Bypass the pasta station, and head straight for the salad bar. If your first plate is heavy on greens, you can feel free to head back for seconds—and feel as if you’re taking full advantage of your dining plan, says Bodenlos. “If you fill up on vegetables first, you’re less likely to go for fried chicken and French fries—or at least, to eat too much of those,” she points out. Just be wary of calorie-heavy add-ons, such as croutons, cheeses, and creamy dressings. (Hint: If you’re not sure which toppings to avoid, your school likely posts nutritional info online.)
Star School: In 2006, the University of California at Berkeley became the first campus in the U.S. to serve up salads that were certified organic. The salad bars included lots of delicious topping options, including sunflower seeds and soy bacon bits.
2. Consider your dorm room a junk-free zone
Banish chips and candy from your living space, and invest in a mini fridge that will let you store healthier snacks, such as fruit and veggies, yogurt, or cottage cheese, suggests Gropper. Where to source your stash? A number of universities are now hosting weekly farmers’ markets on campus, an ideal way to stock up on locally grown produce. If your parents’ care packages are the culprit, see if your school offers an online care package program—many universities sell healthy and gluten-free options.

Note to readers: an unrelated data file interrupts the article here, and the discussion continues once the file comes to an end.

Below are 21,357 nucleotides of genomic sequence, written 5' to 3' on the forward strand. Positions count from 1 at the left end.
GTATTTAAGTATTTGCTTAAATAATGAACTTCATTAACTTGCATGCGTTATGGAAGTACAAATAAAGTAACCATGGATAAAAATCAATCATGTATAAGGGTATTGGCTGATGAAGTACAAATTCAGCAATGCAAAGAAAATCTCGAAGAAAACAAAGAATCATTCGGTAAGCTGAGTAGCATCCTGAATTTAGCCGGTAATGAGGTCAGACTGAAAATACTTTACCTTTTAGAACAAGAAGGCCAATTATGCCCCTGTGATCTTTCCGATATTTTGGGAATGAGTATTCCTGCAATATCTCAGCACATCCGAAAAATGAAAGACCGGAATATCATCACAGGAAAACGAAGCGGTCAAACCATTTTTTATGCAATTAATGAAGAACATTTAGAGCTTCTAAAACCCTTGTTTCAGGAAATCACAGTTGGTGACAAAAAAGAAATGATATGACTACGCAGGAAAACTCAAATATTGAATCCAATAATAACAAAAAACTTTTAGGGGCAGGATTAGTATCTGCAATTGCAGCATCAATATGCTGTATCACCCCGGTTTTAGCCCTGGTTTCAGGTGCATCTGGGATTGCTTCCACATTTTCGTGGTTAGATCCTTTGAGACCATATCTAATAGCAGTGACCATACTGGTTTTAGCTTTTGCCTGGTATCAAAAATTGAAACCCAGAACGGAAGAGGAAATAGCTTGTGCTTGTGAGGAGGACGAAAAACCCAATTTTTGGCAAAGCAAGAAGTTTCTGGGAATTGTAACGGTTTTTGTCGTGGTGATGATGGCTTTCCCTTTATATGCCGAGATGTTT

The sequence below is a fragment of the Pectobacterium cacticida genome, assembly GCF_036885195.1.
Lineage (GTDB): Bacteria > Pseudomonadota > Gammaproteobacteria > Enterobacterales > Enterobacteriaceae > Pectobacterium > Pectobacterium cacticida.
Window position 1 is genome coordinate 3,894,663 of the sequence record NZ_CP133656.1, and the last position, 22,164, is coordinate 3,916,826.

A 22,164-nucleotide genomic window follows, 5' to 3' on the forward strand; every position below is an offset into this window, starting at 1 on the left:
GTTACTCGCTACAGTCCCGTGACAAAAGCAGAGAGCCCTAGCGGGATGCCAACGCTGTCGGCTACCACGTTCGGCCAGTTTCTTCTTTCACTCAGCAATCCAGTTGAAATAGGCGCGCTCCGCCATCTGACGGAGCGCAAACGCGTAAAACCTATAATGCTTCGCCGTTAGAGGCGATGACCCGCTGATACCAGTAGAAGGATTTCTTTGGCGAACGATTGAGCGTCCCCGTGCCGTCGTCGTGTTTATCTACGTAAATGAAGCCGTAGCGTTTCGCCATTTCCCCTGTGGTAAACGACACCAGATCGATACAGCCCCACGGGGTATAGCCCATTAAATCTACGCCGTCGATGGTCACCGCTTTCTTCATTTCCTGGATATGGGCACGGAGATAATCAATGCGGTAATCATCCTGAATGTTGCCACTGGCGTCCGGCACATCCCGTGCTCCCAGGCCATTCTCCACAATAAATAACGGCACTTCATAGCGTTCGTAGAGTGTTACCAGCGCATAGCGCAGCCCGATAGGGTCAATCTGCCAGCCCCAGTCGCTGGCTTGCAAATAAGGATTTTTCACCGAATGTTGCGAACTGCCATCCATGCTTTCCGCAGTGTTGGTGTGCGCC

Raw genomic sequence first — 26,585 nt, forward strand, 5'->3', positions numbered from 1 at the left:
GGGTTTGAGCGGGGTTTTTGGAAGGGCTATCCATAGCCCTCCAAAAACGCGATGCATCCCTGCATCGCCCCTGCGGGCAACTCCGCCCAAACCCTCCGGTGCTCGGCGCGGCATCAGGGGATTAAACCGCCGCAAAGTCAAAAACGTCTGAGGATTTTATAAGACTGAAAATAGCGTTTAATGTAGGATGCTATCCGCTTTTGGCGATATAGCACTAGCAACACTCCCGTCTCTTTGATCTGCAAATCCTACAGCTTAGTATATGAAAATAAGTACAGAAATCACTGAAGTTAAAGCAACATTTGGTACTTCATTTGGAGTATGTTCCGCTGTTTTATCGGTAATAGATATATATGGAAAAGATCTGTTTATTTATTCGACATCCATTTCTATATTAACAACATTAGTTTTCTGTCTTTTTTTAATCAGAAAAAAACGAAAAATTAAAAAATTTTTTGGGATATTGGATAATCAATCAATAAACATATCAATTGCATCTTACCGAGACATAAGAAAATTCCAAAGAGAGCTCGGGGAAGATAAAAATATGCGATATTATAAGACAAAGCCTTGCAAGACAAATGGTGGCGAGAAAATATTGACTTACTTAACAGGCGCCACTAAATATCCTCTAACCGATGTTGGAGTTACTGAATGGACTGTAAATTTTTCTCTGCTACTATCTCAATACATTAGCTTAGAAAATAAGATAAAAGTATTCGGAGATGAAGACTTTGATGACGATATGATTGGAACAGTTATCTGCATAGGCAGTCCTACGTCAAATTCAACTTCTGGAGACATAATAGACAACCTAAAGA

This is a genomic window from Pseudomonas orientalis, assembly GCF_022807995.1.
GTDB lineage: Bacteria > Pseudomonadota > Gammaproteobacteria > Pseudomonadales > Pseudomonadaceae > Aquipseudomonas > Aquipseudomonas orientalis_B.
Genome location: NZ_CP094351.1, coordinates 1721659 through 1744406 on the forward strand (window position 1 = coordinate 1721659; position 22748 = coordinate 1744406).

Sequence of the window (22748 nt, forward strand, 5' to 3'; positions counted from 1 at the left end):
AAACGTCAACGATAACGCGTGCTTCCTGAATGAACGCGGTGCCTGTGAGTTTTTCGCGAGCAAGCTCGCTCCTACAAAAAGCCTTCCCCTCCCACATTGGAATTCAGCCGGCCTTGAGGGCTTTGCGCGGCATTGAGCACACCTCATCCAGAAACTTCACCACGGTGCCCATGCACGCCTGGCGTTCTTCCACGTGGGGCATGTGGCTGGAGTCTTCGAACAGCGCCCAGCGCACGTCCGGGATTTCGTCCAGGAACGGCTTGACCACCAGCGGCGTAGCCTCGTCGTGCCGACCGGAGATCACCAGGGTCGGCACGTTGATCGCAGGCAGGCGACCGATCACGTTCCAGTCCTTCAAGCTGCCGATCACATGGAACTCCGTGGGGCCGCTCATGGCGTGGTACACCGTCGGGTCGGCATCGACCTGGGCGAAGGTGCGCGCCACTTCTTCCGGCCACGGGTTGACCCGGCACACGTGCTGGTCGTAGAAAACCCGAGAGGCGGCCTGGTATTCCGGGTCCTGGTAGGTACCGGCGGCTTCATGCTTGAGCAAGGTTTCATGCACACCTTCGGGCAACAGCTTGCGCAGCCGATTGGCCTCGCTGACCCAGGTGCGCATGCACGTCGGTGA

Star School: Yale University’s UnCommon Market opens once a week to offer up fresh fruits, vegetables, and locally sourced meats on campus.
3. Plan ahead
If you have a solid block of classes, make sure to pack enough snacks to hold you over. “With college schedules, it’s hard to adhere to 9 a.m. breakfast, noon lunch, and 5 p.m. dinner,” Bodenlos says. “Be prepared to have smaller, more regular snacks throughout the day,” which will help you avoid a binge when you are finally able to eat an actual meal. Her suggestions: Grab fresh fruit from the dining hall and pair it with peanut butter, pack a bag of nuts and dried fruit, or pick up a yogurt from a campus store. Some schools’ dining halls will even let you pack a healthy lunch to go, says Gropper.
Star School: For $3.50, North Carolina State University students can purchase a reusable take-out container, allowing them to grab a full meal (plus a piece of fruit!) from the dining hall to go.
4. Take the long way back
Have some free time after class? Walk back to your dorm…and take the scenic route, says Gropper; do it often, and those extra steps will add up. Same goes for taking the stairs instead of the elevator, looking for the hilliest route across campus, and going for walks with your friends instead of vegging out in front of the TV.